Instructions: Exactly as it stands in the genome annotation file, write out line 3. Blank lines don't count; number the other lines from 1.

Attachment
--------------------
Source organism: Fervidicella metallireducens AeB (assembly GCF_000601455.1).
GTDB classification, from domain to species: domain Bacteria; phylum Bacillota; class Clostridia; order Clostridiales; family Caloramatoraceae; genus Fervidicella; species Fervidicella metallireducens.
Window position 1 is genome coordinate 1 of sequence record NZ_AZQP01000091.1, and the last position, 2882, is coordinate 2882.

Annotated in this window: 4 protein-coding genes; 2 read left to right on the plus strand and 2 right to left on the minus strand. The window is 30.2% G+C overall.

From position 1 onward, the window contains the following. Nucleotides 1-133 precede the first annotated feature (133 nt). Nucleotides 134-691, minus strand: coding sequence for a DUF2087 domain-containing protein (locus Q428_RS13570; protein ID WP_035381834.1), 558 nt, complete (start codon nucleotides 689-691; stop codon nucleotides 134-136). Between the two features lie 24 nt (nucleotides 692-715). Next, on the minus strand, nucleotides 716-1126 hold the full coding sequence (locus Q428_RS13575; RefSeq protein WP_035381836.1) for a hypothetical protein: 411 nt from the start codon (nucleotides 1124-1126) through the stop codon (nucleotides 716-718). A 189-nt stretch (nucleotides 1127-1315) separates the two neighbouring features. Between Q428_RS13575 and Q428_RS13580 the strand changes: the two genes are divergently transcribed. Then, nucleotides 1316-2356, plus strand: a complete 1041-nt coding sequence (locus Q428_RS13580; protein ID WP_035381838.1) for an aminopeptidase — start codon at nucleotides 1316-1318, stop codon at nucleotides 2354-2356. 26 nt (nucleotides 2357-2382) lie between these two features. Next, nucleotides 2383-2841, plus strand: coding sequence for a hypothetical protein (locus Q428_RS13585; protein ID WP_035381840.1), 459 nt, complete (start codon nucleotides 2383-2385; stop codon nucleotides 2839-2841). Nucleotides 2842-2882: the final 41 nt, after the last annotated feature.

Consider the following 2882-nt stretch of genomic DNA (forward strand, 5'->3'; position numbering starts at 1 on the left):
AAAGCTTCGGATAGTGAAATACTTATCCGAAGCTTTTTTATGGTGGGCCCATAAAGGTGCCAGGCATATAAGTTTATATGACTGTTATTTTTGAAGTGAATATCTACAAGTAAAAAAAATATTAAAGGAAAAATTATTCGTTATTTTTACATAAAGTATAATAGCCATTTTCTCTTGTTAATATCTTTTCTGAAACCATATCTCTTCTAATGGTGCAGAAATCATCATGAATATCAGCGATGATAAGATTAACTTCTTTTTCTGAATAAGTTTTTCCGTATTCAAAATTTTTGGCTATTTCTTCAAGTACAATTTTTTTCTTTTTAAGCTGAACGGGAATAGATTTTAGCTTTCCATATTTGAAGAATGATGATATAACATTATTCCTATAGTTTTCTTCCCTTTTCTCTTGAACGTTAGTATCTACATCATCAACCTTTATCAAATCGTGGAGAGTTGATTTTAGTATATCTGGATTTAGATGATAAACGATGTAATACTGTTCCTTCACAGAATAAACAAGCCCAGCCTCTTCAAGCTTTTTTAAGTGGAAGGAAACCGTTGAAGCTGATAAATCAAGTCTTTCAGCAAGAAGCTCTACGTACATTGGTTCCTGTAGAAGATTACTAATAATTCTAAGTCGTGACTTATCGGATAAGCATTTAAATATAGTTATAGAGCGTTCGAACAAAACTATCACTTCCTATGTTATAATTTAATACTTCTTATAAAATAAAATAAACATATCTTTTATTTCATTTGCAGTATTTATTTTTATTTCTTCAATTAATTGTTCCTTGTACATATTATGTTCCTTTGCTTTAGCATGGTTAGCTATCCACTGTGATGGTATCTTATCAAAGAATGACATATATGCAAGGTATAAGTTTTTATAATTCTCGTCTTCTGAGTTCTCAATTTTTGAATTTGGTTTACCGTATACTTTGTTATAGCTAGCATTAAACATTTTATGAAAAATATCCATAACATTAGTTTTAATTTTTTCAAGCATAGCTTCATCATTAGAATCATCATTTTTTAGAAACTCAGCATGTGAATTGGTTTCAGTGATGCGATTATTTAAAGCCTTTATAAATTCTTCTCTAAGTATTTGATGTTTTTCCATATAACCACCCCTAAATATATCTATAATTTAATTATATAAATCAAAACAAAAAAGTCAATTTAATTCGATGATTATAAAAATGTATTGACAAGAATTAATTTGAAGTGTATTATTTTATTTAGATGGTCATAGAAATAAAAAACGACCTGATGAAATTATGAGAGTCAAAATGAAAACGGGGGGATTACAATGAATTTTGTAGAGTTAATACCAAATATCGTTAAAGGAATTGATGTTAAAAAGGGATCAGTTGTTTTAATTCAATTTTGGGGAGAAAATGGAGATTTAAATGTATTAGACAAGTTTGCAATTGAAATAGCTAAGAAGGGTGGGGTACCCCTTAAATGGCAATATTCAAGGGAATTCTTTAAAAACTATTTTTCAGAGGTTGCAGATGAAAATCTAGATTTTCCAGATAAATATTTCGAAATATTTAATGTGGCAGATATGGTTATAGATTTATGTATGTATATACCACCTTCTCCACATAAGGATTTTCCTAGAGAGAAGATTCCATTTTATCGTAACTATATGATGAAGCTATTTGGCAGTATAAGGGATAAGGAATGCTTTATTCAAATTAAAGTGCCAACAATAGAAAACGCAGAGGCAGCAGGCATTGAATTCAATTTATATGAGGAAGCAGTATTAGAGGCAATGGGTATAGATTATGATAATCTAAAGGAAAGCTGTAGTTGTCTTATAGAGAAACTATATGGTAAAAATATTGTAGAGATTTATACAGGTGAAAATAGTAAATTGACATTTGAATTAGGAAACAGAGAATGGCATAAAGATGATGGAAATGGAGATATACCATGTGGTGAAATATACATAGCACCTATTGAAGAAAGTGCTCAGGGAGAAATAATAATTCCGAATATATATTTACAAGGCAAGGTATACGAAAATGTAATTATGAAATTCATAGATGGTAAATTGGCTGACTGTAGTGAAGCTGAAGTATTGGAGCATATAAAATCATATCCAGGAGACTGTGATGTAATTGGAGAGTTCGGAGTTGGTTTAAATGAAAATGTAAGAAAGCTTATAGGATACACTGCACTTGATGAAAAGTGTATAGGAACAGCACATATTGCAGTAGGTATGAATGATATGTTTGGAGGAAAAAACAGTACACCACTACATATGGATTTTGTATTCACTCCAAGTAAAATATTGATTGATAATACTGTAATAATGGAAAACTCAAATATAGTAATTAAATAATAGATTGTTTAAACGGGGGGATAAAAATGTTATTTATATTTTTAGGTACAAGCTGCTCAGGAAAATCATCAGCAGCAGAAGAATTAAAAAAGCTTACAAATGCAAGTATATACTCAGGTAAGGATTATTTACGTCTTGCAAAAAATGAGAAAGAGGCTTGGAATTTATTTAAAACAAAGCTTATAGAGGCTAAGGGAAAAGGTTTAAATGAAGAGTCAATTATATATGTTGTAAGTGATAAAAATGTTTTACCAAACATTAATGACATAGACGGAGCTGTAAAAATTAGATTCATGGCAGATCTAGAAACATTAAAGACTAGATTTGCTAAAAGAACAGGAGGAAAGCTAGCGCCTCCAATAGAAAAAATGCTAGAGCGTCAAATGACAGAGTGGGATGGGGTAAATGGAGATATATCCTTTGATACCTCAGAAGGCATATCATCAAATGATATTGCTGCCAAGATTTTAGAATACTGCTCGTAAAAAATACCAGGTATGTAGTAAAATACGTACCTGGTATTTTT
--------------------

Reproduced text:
Window position 1 is genome coordinate 1 of sequence record NZ_AZQP01000091.1, and the last position, 2882, is coordinate 2882.